Reader Lexi has a great question about using materials that were copyrighted, but might not still be copyright-protected today.
Her particular reason for asking the question is that she teaches art to children, has a book of children’s poems she’d like to use in her classes and have the children do artwork to illustrate the poems. And then, she hopes, she can put the artwork and the poems together into a book and sell it as a fundraiser for her school.
It’s a great idea — but will it be a copyright problem since the book was published in 1953?
Lexi notes, correctly, that materials published in the United States between 1923 and 1963 had to have a copyright notice in the publication and were then copyright-protected for a term of 28 years.1 But that initial copyright term could be renewed for a second period — originally 28 years under the Copyright Act of 19092 and then changed by statute, first to 47 years3 and then to 67 years.4
If the copyright was not renewed as the law then required, then the copyright on a book published in 1953 would have expired at the end of the 28th year of the initial copyright protection term5 or 31 December 1981. But if the copyright was renewed in that 28th year, the total copyright term for the work is 95 years (28 years plus 67 years), and the work will be copyright-protected until 31 December 2048.
Now the odds are pretty good that any given copyright won’t have been renewed. The Copyright Office reported that, as of 1960, copyright renewal rates for books were roughly seven percent and for periodicals about 11 percent.6 But playing the odds isn’t a safe bet when the consequences of copyright infringement can include statutory damages of up to $30,000 for a single violation.7
So… how do you know if a copyright was renewed or not? While the question here is focused on poetry, it’s a question we often encounter as genealogists when we try to figure out if we can use material created by others as part of our own publications — our genealogy society journals, our family histories, even blogs like this one.
And there are at least four options for getting an answer.
The first, and most expensive but most reliable, is to go yourself or pay somebody to check the records of the U.S. Copyright Office. The renewal records are kept at Copyright Office at the Library of Congress in Washington, D.C. The office is open Monday—Friday, 8:30 a.m. to 5 p.m., eastern time.8 You can even get the Copyright Office to do the research for you, but there is a fee — and it’s hefty (a minimum of two hours at $200 an hour).9
Second, you can find a library that has the Copyright Office’s publication, the Catalog of Copyright Entries, issued in printed format from 1891 through 1978 and in microfiche from 1979 through 1982.10 The hitch with the CCE is that it won’t show assignments of rights, so if the item you want is still copyrighted, you’ll still need to do more research to be sure who owns the rights today.11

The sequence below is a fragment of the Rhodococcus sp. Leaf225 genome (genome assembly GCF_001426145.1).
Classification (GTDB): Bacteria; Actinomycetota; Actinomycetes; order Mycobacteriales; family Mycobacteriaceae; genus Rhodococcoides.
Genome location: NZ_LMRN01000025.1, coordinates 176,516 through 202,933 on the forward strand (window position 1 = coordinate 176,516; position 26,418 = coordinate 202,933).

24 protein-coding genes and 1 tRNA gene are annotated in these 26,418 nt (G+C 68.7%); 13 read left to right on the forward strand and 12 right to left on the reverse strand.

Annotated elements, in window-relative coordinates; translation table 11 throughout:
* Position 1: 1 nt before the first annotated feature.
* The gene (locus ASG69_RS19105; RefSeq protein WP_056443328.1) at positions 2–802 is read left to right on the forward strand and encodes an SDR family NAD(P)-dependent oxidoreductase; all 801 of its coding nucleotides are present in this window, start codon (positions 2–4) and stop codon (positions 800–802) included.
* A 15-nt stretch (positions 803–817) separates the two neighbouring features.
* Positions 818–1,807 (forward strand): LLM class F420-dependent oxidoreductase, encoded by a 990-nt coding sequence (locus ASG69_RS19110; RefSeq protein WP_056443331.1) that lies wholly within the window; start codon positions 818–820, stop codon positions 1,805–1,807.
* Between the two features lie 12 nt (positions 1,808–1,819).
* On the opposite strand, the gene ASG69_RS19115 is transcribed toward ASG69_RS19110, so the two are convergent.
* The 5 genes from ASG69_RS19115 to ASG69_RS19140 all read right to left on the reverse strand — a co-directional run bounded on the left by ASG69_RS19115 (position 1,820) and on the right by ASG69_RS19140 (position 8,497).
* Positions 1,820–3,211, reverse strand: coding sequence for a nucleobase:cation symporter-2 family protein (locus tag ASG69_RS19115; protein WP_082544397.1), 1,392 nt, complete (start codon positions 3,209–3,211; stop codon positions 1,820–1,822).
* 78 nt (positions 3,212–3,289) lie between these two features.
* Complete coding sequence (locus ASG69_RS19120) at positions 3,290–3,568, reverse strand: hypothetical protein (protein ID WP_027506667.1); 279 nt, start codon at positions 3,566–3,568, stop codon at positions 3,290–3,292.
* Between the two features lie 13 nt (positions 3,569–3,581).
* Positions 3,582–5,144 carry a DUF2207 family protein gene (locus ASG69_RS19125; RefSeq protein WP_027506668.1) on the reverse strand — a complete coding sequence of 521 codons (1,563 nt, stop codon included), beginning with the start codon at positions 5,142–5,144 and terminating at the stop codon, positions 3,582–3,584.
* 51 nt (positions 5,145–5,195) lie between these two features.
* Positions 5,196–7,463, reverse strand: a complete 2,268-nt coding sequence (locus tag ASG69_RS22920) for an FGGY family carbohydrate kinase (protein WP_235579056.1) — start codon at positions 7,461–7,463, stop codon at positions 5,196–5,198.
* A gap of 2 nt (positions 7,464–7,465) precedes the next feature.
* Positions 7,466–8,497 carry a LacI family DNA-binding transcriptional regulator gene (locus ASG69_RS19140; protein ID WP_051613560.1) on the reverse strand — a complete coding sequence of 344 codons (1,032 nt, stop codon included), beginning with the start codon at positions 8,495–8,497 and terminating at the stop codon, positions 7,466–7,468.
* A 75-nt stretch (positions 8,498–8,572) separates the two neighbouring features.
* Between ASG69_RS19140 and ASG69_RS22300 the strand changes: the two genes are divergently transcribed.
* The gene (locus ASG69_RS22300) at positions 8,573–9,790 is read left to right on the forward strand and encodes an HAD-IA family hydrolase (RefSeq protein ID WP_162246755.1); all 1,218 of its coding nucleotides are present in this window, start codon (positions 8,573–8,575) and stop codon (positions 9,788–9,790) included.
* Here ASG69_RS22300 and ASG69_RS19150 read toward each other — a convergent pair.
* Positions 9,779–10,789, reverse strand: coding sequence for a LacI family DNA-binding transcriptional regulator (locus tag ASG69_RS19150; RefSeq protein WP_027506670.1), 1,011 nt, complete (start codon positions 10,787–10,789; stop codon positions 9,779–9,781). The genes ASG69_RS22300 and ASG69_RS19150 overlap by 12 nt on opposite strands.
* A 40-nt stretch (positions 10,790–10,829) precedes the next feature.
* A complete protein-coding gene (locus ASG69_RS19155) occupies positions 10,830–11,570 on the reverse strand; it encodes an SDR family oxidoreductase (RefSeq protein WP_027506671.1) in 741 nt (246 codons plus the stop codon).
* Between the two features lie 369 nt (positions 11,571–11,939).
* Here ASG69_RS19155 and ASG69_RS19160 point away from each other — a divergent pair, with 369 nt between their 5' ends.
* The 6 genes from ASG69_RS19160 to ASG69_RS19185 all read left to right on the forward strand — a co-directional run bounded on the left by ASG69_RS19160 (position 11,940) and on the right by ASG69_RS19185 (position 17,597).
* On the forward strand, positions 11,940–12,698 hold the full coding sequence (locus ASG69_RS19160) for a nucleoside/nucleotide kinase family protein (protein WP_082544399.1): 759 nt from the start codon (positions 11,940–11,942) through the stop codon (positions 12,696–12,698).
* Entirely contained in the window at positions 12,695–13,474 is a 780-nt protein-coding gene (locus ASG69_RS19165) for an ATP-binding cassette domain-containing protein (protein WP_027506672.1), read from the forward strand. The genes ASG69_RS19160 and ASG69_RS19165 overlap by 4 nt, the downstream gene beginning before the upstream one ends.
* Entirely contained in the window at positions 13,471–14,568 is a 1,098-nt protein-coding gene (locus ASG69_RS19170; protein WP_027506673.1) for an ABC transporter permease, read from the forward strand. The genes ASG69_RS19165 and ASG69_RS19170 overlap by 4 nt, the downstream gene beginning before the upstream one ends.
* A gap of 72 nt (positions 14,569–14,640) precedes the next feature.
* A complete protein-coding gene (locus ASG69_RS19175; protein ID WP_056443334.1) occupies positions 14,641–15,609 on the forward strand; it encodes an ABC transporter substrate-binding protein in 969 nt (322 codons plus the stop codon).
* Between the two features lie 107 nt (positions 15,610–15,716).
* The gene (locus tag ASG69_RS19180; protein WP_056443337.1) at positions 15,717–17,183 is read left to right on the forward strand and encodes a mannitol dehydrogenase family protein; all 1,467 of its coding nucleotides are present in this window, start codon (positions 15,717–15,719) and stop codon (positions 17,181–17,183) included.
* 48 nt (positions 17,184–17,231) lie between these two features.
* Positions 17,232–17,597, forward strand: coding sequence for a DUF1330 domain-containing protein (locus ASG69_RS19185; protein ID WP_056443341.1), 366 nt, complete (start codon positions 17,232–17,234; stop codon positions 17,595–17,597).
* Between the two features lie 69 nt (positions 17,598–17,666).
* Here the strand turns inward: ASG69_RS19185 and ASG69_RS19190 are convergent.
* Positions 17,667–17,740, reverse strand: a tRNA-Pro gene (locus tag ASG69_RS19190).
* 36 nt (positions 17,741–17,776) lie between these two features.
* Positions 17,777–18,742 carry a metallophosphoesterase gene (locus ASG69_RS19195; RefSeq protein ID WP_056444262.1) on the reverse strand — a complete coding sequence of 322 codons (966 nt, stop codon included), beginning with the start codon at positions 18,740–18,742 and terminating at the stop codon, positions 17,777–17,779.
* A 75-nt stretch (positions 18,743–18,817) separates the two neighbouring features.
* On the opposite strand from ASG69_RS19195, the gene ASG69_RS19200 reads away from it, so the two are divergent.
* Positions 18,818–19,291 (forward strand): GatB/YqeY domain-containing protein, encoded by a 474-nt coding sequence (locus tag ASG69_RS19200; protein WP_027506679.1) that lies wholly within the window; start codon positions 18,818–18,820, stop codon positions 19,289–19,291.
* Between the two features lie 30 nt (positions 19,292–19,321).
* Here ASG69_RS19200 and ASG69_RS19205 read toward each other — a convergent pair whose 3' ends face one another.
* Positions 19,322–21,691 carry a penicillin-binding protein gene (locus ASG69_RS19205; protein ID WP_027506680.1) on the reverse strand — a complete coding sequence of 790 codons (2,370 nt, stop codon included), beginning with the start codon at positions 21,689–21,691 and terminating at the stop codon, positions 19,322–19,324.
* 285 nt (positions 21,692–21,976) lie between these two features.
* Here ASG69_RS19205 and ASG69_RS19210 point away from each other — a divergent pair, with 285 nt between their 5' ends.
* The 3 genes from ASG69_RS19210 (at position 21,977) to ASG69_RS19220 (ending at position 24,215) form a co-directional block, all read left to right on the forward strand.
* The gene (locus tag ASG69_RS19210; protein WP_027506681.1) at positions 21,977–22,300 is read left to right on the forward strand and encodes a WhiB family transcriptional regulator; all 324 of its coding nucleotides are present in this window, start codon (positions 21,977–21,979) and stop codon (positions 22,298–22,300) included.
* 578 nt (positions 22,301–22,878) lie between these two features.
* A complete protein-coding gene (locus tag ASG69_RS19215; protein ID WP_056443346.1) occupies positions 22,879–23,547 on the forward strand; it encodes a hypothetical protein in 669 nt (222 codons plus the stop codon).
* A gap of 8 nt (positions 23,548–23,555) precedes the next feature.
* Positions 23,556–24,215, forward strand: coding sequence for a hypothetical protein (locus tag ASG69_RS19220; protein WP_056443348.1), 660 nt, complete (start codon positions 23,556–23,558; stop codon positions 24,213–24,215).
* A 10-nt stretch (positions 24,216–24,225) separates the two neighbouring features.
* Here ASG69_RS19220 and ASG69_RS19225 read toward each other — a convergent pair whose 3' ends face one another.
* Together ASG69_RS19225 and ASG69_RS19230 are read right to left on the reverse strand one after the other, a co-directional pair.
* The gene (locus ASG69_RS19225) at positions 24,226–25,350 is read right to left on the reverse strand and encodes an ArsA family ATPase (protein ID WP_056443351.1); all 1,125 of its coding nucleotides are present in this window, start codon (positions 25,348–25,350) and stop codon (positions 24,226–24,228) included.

Third, you can check for online versions of the CCE. One major collection is at Internet Archive, with 674 entries (some of which, of course, are duplicates), and another is on The Online Books Page from the University of Pennsylvania, with most if not all of the digitized records of both registrations and renewals accessible from one entry portal.
And finally you can check the searchable database prepared by Stanford University from the Project Gutenberg transcriptions and other records. The big advantage to this database is that it only includes renewals.
All of the online records, of course, have the potential for error. Stanford, for example, reported that its error rate was “less than 1%,” but cautioned that “in practice there is significant opportunity for user error or other problems in searching.”12 Using all of the online methods, however, should reduce the chances for making a mistake and, if the stakes are high enough, paying the Copyright Office for a search to be sure is the way to go.
For more background on checking the copyright status of a work, you should also download and read the Copyright Office’s Circular 22, How to Investigate the Copyright Status of a Work and the University of Pennsylvania’s Online Books Page has a nice overview: “How Can I Tell Whether a Copyright Was Renewed?”
- U.S. Copyright Office, Circular 15a: Duration of Copyright, PDF version at p. 2 (http://www.copyright.gov : accessed 28 Mar 2016). ↩
- §23, “An Act To amend and consolidate the Acts respecting copyright,” 35 Stat. 1075, 1080 (4 Mar 1909). ↩
- Copyright Act of 1976, 90 Stat. 2541 (19 Oct 1976). ↩
- Copyright Term Extension Act, 112 Stat. 2827 (27 Oct 1998). ↩
- Copyrights expire on 31 December of the last year of their term. See U.S. Copyright Office, Circular 15a: Duration of Copyright, PDF version at p. 2. ↩
- Barbara A. Ringer, Renewal of Copyright (June 1960), in Copyright Law Revision: Studies Prepared for the (Senate Judiciary Committee), Studies 29-31, 86th Congress, 2d Session (Washington, D.C. : Government Printing Office, 1961), 220. ↩
- 17 U.S.C. §504(c)(1). ↩
- See “Hours of Service and Location,” U.S. Copyright Office (http://www.copyright.gov/ : accessed 28 Mar 2016). ↩
- See ibid., “Fees.” ↩
- See U.S. Copyright Office, Circular 22: How to Investigate the Copyright Status of a Work, PDF version at pp. 1-2 (http://www.copyright.gov : accessed 28 Mar 2016). ↩
- Ibid., at 2. ↩
- “Welcome,” Copyright Renewal Database, Stanford University Libraries and Academic Information Resources (https://collections.stanford.edu/copyrightrenewals/ : accessed 28 Mar 2016). ↩